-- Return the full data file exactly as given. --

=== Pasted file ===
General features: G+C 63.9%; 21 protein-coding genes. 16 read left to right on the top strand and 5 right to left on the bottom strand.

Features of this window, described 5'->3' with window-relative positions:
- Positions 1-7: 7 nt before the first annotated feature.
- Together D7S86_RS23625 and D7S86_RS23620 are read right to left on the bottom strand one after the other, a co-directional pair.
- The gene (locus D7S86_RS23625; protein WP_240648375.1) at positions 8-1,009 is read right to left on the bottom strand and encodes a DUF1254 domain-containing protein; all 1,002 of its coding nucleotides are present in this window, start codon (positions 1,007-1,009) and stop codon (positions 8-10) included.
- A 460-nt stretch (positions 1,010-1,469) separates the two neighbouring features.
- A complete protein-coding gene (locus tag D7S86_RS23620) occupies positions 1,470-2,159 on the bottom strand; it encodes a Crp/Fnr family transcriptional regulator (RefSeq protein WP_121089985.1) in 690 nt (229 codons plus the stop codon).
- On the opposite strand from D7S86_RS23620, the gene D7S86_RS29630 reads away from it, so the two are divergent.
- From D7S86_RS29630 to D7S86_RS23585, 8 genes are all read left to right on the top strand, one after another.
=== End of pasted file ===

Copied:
General features: G+C 63.9%; 21 protein-coding genes. 16 read left to right on the top strand and 5 right to left on the bottom strand.

Features of this window, described 5'->3' with window-relative positions:
- Positions 1-7: 7 nt before the first annotated feature.
- Together D7S86_RS23625 and D7S86_RS23620 are read right to left on the bottom strand one after the other, a co-directional pair.
- The gene (locus D7S86_RS23625; protein WP_240648375.1) at positions 8-1,009 is read right to left on the bottom strand and encodes a DUF1254 domain-containing protein; all 1,002 of its coding nucleotides are present in this window, start codon (positions 1,007-1,009) and stop codon (positions 8-10) included.
- A 460-nt stretch (positions 1,010-1,469) separates the two neighbouring features.
- A complete protein-coding gene (locus tag D7S86_RS23620) occupies positions 1,470-2,159 on the bottom strand; it encodes a Crp/Fnr family transcriptional regulator (RefSeq protein WP_121089985.1) in 690 nt (229 codons plus the stop codon).
- On the opposite strand from D7S86_RS23620, the gene D7S86_RS29630 reads away from it, so the two are divergent.
- From D7S86_RS29630 to D7S86_RS23585, 8 genes are all read left to right on the top strand, one after another.